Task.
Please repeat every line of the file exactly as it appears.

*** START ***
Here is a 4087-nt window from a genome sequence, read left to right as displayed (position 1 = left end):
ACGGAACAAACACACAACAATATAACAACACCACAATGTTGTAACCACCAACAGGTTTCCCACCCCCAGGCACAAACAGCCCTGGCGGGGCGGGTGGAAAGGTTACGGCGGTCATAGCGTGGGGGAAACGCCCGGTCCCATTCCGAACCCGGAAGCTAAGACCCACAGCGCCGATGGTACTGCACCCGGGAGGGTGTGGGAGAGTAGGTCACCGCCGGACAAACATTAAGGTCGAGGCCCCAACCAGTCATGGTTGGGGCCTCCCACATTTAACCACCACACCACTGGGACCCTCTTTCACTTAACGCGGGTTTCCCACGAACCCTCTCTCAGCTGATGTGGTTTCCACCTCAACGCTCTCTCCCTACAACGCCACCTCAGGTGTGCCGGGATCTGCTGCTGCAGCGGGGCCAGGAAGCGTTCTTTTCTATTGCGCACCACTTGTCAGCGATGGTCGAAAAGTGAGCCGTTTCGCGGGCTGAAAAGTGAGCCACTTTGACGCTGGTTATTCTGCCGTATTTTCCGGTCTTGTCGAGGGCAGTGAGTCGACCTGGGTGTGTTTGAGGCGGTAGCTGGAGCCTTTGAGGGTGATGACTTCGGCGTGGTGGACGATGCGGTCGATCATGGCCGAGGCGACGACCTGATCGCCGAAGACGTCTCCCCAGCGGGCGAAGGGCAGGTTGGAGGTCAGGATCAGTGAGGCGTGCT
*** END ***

Here is a 4087-nt window from a genome sequence, read left to right as displayed (position 1 = left end):
ACGGAACAAACACACAACAATATAACAACACCACAATGTTGTAACCACCAACAGGTTTCCCACCCCCAGGCACAAACAGCCCTGGCGGGGCGGGTGGAAAGGTTACGGCGGTCATAGCGTGGGGGAAACGCCCGGTCCCATTCCGAACCCGGAAGCTAAGACCCACAGCGCCGATGGTACTGCACCCGGGAGGGTGTGGGAGAGTAGGTCACCGCCGGACAAACATTAAGGTCGAGGCCCCAACCAGTCATGGTTGGGGCCTCCCACATTTAACCACCACACCACTGGGACCCTCTTTCACTTAACGCGGGTTTCCCACGAACCCTCTCTCAGCTGATGTGGTTTCCACCTCAACGCTCTCTCCCTACAACGCCACCTCAGGTGTGCCGGGATCTGCTGCTGCAGCGGGGCCAGGAAGCGTTCTTTTCTATTGCGCACCACTTGTCAGCGATGGTCGAAAAGTGAGCCGTTTCGCGGGCTGAAAAGTGAGCCACTTTGACGCTGGTTATTCTGCCGTATTTTCCGGTCTTGTCGAGGGCAGTGAGTCGACCTGGGTGTGTTTGAGGCGGTAGCTGGAGCCTTTGAGGGTGATGACTTCGGCGTGGTGGACGATGCGGTCGATCATGGCCGAGGCGACGACCTGATCGCCGAAGACGTCTCCCCAGCGGGCGAAGGGCAGGTTGGAGGTCAGGATCAGTGAGGCGTGCT